On October 9, 2012, the Serious Fraud Office (SFO) announced revised policy statements regarding self-reporting, hospitality and facilitation payments. The revised policies follow a review that was instigated by the new Director of the SFO, David Green. With the policies, the SFO also published a brief Q&A on the revisions.

The SFO has withdrawn its detailed guidance published in 2009, the “Approach of the Serious Fraud Office to Dealing with Overseas Corruption” (SFO Self Reporting Guidance) and removed the prior guidance from its website. The revised policies supersede prior statements and practices regarding voluntary disclosure, facilitation payments and hospitality. The revised policies and Q&A emphasise that the SFO “is primarily an investigator and prosecutor of serious and/or complex fraud, including corruption.” The policies state that under the current Director, “there will be no presumption of civil settlements in any circumstances.” The revisions also emphasise that “it is not the role of the SFO to provide corporate bodies with advice on their future conduct.”

The October 9 announcement reaffirms that when considering an enforcement action, the SFO prosecutors will be guided by pre-existing and well-established law and protocol, the Criminal Justice Act 1987, the Code for Crown Prosecutors, the Joint Prosecution Guidance on the Bribery Act (Joint Prosecution Guidance) and, where corporate liability is at issue, the Joint Guidance on Corporate Prosecutions in their decision-making process and the exercise of prosecutorial discretion.

Hospitality and Business Expenses

Because the offence of bribery of a non-U.K. government official does not contain a requirement of corrupt intent or intent to induce improper conduct and does not contain an exception for corporate hospitality, there has been concern in the business community that hospitality provided to public officials could run afoul of the Bribery Act. The statutory language does not draw a clear distinction between corrupt influence and business development efforts involving benefits to public officials.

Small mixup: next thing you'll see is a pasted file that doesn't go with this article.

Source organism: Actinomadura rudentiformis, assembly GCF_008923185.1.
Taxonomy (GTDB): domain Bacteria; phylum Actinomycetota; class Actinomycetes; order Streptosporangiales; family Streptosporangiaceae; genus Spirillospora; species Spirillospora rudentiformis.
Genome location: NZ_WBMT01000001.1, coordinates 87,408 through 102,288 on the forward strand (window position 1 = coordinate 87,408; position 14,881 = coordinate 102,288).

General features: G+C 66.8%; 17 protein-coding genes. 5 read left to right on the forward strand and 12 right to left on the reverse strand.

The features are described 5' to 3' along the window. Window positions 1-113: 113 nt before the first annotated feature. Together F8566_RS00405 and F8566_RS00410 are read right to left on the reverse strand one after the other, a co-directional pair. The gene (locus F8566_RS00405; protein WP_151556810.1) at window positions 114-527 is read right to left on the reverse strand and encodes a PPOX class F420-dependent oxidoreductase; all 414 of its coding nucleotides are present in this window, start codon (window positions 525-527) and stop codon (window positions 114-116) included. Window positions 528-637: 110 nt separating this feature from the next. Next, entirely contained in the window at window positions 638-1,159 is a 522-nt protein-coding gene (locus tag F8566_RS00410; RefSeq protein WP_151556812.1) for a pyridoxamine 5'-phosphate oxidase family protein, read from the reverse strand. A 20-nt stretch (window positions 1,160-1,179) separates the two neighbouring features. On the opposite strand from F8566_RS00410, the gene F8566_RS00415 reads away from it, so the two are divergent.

U.K. authorities responded to business needs for clarity by setting out some further principles in the Joint Prosecution Guidance and in the former Director’s speeches regarding how discretion would be exercised by the prosecutor in this area.

The revised guidance withdraws the SFO’s prior statements on hospitality. The SFO has decided to maintain a broad principles-based approach to hospitality and has not chosen to give more practical guidelines. In practical terms, the SFO has provided reassurance that companies that provide reasonable and proportionate hospitality or promotional expenditure, working in a good faith way with the published protocol principles, are unlikely to be criminally penalized. The revised policies state that bribes “disguised as” hospitality are illegal under the Bribery Act.

Facilitation Payments

Unlike the U.S. Foreign Corrupt Practices Act (FCPA), the Bribery Act does not provide an exception or defence for facilitation payments. Prior SFO public statements strongly suggested that isolated, low-value payments that are addressed appropriately with a proactive compliance approach and self-reporting were not likely to result in prosecution. The new policy reiterates that facilitation payments are illegal in the U.K. but that the SFO will approach the Code for Crown Prosecutors and Joint Prosecution Guidance with “flexibility.” Nevertheless, prosecution “will usually take place unless the prosecutor is sure” that the factors weighing against prosecution outweigh those in favor of prosecution. Accordingly, it can be expected that prosecutions would be likely where a company makes large-value or repeated or routinized payments over time in violation of company policy. However, the value to the company must be significant enough to satisfy the test of “serious” interest to the SFO.

The revised guidance notes that in appropriate cases civil recovery proceedings may be used as an alternative to prosecution.

Corporate Self-Reporting of Bribery and Access Generally

Under the prior Director, the SFO sought to incentivize self-reporting, and one appropriate benefit of self-reporting was that a matter could be resolved using civil recovery proceedings rather than criminal prosecution. In this civil enforcement action, there is no conviction and there are no disbarral consequences for a company. Under the SFO Self Reporting Guidelines, the SFO pledged “to try and find satisfactory, sensible and prior just solutions” when a corporate self-reports.

The October 9 announcement makes clear that while self-reporting is one factor in whether to initiate a corporate prosecution, “self-reporting is no guarantee that a prosecution will not follow.” The SFO stated that where the Code for Crown Prosecutors test has not been established, the SFO would consider civil recovery as an alternative to prosecution.

Finally, the revised policies appear to curtail the probability that the SFO will provide prospective guidance on future conduct. The prior Director emphasized open access to him and permitted an informal advisory opinion procedure for companies seeking guidance on conduct. The new Director has discouraged these initiatives, stating “it is not [the SFO’s] role to provide corporate bodies with advice on their future conduct.”

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